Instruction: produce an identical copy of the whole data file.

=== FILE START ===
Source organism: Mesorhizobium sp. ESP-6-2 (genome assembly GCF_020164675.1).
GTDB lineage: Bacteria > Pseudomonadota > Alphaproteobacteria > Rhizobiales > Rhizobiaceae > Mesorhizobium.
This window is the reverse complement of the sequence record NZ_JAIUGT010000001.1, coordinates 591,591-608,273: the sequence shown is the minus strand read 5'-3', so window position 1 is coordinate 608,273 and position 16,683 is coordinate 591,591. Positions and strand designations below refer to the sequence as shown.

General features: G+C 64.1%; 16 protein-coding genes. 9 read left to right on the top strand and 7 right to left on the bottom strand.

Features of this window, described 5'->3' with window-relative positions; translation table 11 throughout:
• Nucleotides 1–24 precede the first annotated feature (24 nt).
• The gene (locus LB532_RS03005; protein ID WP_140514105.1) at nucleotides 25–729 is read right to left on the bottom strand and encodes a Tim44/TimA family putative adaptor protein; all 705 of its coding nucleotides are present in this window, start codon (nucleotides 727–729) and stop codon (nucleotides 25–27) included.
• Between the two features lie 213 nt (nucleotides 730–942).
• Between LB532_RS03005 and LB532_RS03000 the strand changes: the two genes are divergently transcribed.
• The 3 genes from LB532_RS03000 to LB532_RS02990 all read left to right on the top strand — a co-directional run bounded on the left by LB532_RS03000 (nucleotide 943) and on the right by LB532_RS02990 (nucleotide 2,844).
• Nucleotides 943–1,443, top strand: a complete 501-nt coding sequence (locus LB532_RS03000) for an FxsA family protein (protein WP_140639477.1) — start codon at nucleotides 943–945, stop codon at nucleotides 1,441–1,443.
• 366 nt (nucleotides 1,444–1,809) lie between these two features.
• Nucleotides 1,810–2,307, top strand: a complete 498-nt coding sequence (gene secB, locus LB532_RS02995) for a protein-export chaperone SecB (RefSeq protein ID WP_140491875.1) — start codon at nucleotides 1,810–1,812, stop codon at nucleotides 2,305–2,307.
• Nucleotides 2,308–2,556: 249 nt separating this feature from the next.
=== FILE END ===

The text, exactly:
Source organism: Mesorhizobium sp. ESP-6-2 (genome assembly GCF_020164675.1).
GTDB lineage: Bacteria > Pseudomonadota > Alphaproteobacteria > Rhizobiales > Rhizobiaceae > Mesorhizobium.
This window is the reverse complement of the sequence record NZ_JAIUGT010000001.1, coordinates 591,591-608,273: the sequence shown is the minus strand read 5'-3', so window position 1 is coordinate 608,273 and position 16,683 is coordinate 591,591. Positions and strand designations below refer to the sequence as shown.

General features: G+C 64.1%; 16 protein-coding genes. 9 read left to right on the top strand and 7 right to left on the bottom strand.

Features of this window, described 5'->3' with window-relative positions; translation table 11 throughout:
• Nucleotides 1–24 precede the first annotated feature (24 nt).
• The gene (locus LB532_RS03005; protein ID WP_140514105.1) at nucleotides 25–729 is read right to left on the bottom strand and encodes a Tim44/TimA family putative adaptor protein; all 705 of its coding nucleotides are present in this window, start codon (nucleotides 727–729) and stop codon (nucleotides 25–27) included.
• Between the two features lie 213 nt (nucleotides 730–942).
• Between LB532_RS03005 and LB532_RS03000 the strand changes: the two genes are divergently transcribed.
• The 3 genes from LB532_RS03000 to LB532_RS02990 all read left to right on the top strand — a co-directional run bounded on the left by LB532_RS03000 (nucleotide 943) and on the right by LB532_RS02990 (nucleotide 2,844).
• Nucleotides 943–1,443, top strand: a complete 501-nt coding sequence (locus LB532_RS03000) for an FxsA family protein (protein WP_140639477.1) — start codon at nucleotides 943–945, stop codon at nucleotides 1,441–1,443.
• 366 nt (nucleotides 1,444–1,809) lie between these two features.
• Nucleotides 1,810–2,307, top strand: a complete 498-nt coding sequence (gene secB, locus LB532_RS02995) for a protein-export chaperone SecB (RefSeq protein ID WP_140491875.1) — start codon at nucleotides 1,810–1,812, stop codon at nucleotides 2,305–2,307.
• Nucleotides 2,308–2,556: 249 nt separating this feature from the next.